Axios Closer

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February 09, 2022

🛰️ Happy Wednesday! One day, you're on top of the world. The next day, you're one of the 40-some brand-new SpaceX satellites that got zapped in a geomagnetic storm.

💿 Situational awareness: Snoop Dogg buys Death Row Records brand from Blackstone-controlled MNRK Music Group.

Today's newsletter, edited by Pete Gannon, is 672 words, a 2½-minute read.

🔔 The dashboard: The S&P 500 closed up 1.5%.

  • Biggest gainer? Omnicom (+14.2%), the ad agency group, on strong earnings.
  • Biggest decliner? CVS (-5.5%) on lowered cashflow guidance.

1 big thing: Heaps of it

Illustration of a pair of cupped hands holding a pile of money, with some falling through
Illustration: Sarah Grillo/Axios

Everyone’s paying up for loyalty — some way more than others, Hope writes.

Why it matters: Anxious employers across all industries have been boosting salaries and benefits. But the size of the paystubs from the biggest banks speak to the way economic inequality has grown over the past two years.

Driving the news: Bonus season is underway on Wall Street, with $10 million to $25 million payouts being some of the largest in about a decade.

  • The biggest investment banks — Goldman Sachs, JPMorgan Chase, Morgan Stanley, Bank of America and Citigroup — shelled out $18 billion more last year in compensation than in 2020.
  • Goldman Sachs specifically spent roughly $500 million in special stock bonuses for 400 top ranking executives, the WSJ reports, while the bonus pool for investment bankers at JPMorgan was about 33% higher than in 2020.

It got us thinking — who else has been bumping up bonuses?

  • While not Wall Street big, Big Tech has been catching up.
  • Apple is reportedly paying $180,000 in stock to keep top employees, while Amazon is more than doubling max base pay to $350,000. 

What they're saying: “These bonuses are idiosyncratic … whereas wage gains [in other areas of the labor market] are a little bit more sustainable and worth highlighting as very positive for workers in the lower end of the income spectrum,” Daniel Zhao, senior economist at Glassdoor, tells Axios. 

What to watch: When employer generosity might wane.

2. Charted: Beer bust

Data: U.S. Department of the Treasury; Chart: Jared Whalen/Axios

Is the beer industry a triumph of consumer-friendly competition or a trustbuster's worst nightmare? It's both, Axios' Neil Irwin writes.

  • The industry has become highly concentrated, with two massive companies accounting for an estimated 65% market share.

The Treasury Department on Wednesday published a report urging vigorous antitrust enforcement — which could affect what Americans drink in the future.

Yes, but: The trade group representing major brewers rejects this, emphasizing instead the remarkable variety of choices.

Read the full story.

3. What's happening

📈 The SEC proposed a plan to reduce the time it takes to execute stock transactions after the meme stock revolution exposed cracks in the system. (Axios)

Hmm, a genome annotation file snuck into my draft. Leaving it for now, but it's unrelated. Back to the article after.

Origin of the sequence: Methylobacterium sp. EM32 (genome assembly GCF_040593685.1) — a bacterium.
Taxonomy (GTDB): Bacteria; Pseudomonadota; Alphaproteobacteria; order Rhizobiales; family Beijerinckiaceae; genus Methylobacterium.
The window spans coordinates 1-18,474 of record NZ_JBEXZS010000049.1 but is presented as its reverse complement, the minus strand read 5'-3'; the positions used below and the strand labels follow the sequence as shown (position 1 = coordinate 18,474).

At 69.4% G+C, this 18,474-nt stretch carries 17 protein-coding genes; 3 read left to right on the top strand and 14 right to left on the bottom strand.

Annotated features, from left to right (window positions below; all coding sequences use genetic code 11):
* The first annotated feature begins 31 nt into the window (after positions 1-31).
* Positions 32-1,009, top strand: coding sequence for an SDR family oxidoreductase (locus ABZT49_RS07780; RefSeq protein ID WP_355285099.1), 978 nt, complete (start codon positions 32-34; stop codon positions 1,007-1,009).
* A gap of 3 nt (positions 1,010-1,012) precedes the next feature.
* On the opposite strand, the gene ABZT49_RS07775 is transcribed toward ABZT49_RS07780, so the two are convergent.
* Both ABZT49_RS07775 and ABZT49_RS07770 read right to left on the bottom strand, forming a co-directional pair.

📺 The Justice Department today approved AT&T's plan to merge its WarnerMedia unit, including CNN and HBO, with Discovery. (Axios)

4. A little less ink

Several magazines are piled on top of each other
Photo: Cindy Ord/Getty Images for Entertainment Weekly

Only certain magazines are fit to print.

  • Dotdash Meredith, the digital media company owned by Barry Diller's IAC, is ending the print editions of six Meredith magazines, including Entertainment Weekly, according to a staff memo obtained by Axios' Sara Fischer.

Why it matters: IAC acquired dozens of Meredith titles last year as a part of a $2.7 billion acquisition of Meredith's national media group. At the time, Dotdash execs said they aimed to digitize the magazines.

Details: About 200 jobs "primarily" supporting print operations "will be eliminated."

Yes, but: Dotdash Meredith CEO Neil Vogel pushed back on the move being interpreted as a “nail in print’s coffin," saying print remained core to Dotdash Meredith.

  • People, one of the most widely circulated magazines in America, will still be found on newsstands.

Nathan's thought bubble: As a longtime Entertainment Weekly subscriber, I'm bummed. But it's gotten thinner and thinner over the years as print advertising and subscriptions have dwindled.

5. Right-sized support

A model wearing one of Adidas' new sports bras.
A model wearing one of Adidas' new sports bras. Photo: Adidas

Adidas today says it has “re-engineered” its sports bras, Hope writes.

In addressing the need for an overhaul, Joanna Wakefield-Scurr, a professor at the University of Portsmouth attached to the new products, said in a statement: “A lack of support has the potential to cause irreversible damage.”

Details: Adidas is set to introduce 43 new styles and 72 sizes in stores and online on Monday (which happens to be Valentine’s Day).

Bonus point for discussion: Adidas made waves for the way it announced the news on Twitter today.

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6. What they're saying

"After serious consideration, I strongly believe I can help effectuate positive changes throughout the league."
— Media mogul Byron Allen on his plans to lead a bid to acquire the Denver Broncos. Allen would become the first Black majority owner of an NFL team as the league faces scrutiny for its paucity of Black coaches and executives.